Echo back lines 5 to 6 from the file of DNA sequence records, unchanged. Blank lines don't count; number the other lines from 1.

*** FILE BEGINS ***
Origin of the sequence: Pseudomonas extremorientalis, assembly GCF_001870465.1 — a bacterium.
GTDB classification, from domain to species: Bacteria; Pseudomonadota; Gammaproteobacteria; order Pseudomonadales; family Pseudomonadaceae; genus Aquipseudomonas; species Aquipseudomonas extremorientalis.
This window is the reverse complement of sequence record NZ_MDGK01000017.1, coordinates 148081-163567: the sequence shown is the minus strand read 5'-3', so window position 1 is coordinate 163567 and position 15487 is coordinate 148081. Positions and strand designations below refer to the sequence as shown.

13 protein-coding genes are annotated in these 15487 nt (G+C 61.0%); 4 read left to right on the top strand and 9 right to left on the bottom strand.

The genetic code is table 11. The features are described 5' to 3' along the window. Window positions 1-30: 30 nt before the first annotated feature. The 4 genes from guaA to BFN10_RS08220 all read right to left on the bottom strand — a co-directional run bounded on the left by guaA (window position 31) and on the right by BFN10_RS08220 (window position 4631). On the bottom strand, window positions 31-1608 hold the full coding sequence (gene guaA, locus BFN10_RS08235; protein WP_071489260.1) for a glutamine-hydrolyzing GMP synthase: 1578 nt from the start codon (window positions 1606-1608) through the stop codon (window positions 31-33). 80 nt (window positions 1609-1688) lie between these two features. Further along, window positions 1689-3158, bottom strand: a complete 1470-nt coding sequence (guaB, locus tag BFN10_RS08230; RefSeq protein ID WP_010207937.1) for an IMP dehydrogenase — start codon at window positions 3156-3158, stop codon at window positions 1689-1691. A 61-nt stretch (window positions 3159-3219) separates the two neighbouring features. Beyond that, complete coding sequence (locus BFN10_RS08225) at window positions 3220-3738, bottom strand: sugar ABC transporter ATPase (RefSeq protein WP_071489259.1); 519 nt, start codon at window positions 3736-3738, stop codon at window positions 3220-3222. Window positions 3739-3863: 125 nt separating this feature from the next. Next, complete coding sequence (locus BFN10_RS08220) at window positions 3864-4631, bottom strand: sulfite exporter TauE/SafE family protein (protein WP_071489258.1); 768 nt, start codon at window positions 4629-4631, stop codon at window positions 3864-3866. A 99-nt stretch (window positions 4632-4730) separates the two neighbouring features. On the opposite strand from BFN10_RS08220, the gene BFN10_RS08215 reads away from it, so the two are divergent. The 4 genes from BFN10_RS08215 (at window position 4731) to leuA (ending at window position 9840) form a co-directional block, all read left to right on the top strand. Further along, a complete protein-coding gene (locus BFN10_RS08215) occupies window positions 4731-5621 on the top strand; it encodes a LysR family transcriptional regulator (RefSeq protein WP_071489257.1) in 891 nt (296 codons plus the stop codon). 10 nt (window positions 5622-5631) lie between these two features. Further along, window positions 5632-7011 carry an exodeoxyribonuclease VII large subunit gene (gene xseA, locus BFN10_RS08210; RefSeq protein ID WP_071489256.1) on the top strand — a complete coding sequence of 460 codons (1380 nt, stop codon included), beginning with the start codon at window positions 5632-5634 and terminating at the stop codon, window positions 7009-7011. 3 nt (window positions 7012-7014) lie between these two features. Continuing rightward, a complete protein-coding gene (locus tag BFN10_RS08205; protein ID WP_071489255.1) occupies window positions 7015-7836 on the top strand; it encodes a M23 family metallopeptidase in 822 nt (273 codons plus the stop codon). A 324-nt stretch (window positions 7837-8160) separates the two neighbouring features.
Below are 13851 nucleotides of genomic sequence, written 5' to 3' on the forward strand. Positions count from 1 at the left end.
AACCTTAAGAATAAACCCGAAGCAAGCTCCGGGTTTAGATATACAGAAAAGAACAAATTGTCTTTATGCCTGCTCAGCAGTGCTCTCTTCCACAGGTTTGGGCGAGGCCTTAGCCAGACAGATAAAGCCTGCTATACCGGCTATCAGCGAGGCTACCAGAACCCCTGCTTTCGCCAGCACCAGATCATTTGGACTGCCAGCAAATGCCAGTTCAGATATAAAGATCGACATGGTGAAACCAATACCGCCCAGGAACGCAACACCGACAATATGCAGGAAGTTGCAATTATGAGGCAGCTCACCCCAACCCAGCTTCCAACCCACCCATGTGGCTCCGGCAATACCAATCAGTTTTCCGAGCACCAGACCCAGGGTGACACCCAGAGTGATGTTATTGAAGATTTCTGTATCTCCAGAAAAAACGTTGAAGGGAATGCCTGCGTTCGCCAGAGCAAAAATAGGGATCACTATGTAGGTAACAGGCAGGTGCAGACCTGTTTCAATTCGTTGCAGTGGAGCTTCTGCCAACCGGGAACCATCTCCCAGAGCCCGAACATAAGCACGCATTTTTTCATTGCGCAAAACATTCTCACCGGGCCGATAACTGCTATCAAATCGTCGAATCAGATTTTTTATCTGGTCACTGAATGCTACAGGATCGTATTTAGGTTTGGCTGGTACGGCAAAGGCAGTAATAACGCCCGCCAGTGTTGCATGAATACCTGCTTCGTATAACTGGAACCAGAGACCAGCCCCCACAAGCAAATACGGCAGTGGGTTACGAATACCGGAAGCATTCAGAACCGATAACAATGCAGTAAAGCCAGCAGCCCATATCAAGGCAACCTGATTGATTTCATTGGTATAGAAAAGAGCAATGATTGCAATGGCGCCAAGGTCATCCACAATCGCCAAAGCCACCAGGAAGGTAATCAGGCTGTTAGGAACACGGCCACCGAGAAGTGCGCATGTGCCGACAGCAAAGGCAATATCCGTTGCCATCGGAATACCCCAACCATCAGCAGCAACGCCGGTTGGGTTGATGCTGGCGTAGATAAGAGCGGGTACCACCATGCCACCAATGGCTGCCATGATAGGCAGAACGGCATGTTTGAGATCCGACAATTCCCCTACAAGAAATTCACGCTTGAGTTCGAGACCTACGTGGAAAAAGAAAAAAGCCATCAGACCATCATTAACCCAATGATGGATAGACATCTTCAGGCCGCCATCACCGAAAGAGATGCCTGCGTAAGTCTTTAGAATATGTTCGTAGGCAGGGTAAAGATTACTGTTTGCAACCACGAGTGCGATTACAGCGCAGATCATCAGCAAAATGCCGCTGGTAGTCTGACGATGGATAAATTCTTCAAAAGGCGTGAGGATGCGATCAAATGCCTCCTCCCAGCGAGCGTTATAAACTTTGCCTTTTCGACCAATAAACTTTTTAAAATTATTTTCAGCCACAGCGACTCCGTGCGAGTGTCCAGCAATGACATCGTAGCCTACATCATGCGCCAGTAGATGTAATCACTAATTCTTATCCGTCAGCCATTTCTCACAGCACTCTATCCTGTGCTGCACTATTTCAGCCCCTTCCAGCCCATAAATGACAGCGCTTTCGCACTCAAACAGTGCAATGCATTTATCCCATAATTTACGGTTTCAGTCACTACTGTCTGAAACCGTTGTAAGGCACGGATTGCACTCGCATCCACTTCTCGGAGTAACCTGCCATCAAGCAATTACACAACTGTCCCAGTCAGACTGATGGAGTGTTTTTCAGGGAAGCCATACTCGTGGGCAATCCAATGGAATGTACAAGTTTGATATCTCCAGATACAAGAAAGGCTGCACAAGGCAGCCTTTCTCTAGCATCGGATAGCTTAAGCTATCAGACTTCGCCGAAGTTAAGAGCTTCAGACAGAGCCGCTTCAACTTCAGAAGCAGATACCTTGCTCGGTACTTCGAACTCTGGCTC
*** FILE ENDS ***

The genetic code is table 11. The features are described 5' to 3' along the window. Window positions 1-30: 30 nt before the first annotated feature. The 4 genes from guaA to BFN10_RS08220 all read right to left on the bottom strand — a co-directional run bounded on the left by guaA (window position 31) and on the right by BFN10_RS08220 (window position 4631). On the bottom strand, window positions 31-1608 hold the full coding sequence (gene guaA, locus BFN10_RS08235; protein WP_071489260.1) for a glutamine-hydrolyzing GMP synthase: 1578 nt from the start codon (window positions 1606-1608) through the stop codon (window positions 31-33). 80 nt (window positions 1609-1688) lie between these two features. Further along, window positions 1689-3158, bottom strand: a complete 1470-nt coding sequence (guaB, locus tag BFN10_RS08230; RefSeq protein ID WP_010207937.1) for an IMP dehydrogenase — start codon at window positions 3156-3158, stop codon at window positions 1689-1691. A 61-nt stretch (window positions 3159-3219) separates the two neighbouring features. Beyond that, complete coding sequence (locus BFN10_RS08225) at window positions 3220-3738, bottom strand: sugar ABC transporter ATPase (RefSeq protein WP_071489259.1); 519 nt, start codon at window positions 3736-3738, stop codon at window positions 3220-3222. Window positions 3739-3863: 125 nt separating this feature from the next. Next, complete coding sequence (locus BFN10_RS08220) at window positions 3864-4631, bottom strand: sulfite exporter TauE/SafE family protein (protein WP_071489258.1); 768 nt, start codon at window positions 4629-4631, stop codon at window positions 3864-3866. A 99-nt stretch (window positions 4632-4730) separates the two neighbouring features. On the opposite strand from BFN10_RS08220, the gene BFN10_RS08215 reads away from it, so the two are divergent. The 4 genes from BFN10_RS08215 (at window position 4731) to leuA (ending at window position 9840) form a co-directional block, all read left to right on the top strand. Further along, a complete protein-coding gene (locus BFN10_RS08215) occupies window positions 4731-5621 on the top strand; it encodes a LysR family transcriptional regulator (RefSeq protein WP_071489257.1) in 891 nt (296 codons plus the stop codon). 10 nt (window positions 5622-5631) lie between these two features. Further along, window positions 5632-7011 carry an exodeoxyribonuclease VII large subunit gene (gene xseA, locus BFN10_RS08210; RefSeq protein ID WP_071489256.1) on the top strand — a complete coding sequence of 460 codons (1380 nt, stop codon included), beginning with the start codon at window positions 5632-5634 and terminating at the stop codon, window positions 7009-7011. 3 nt (window positions 7012-7014) lie between these two features. Continuing rightward, a complete protein-coding gene (locus tag BFN10_RS08205; protein ID WP_071489255.1) occupies window positions 7015-7836 on the top strand; it encodes a M23 family metallopeptidase in 822 nt (273 codons plus the stop codon). A 324-nt stretch (window positions 7837-8160) separates the two neighbouring features.
Below are 13851 nucleotides of genomic sequence, written 5' to 3' on the forward strand. Positions count from 1 at the left end.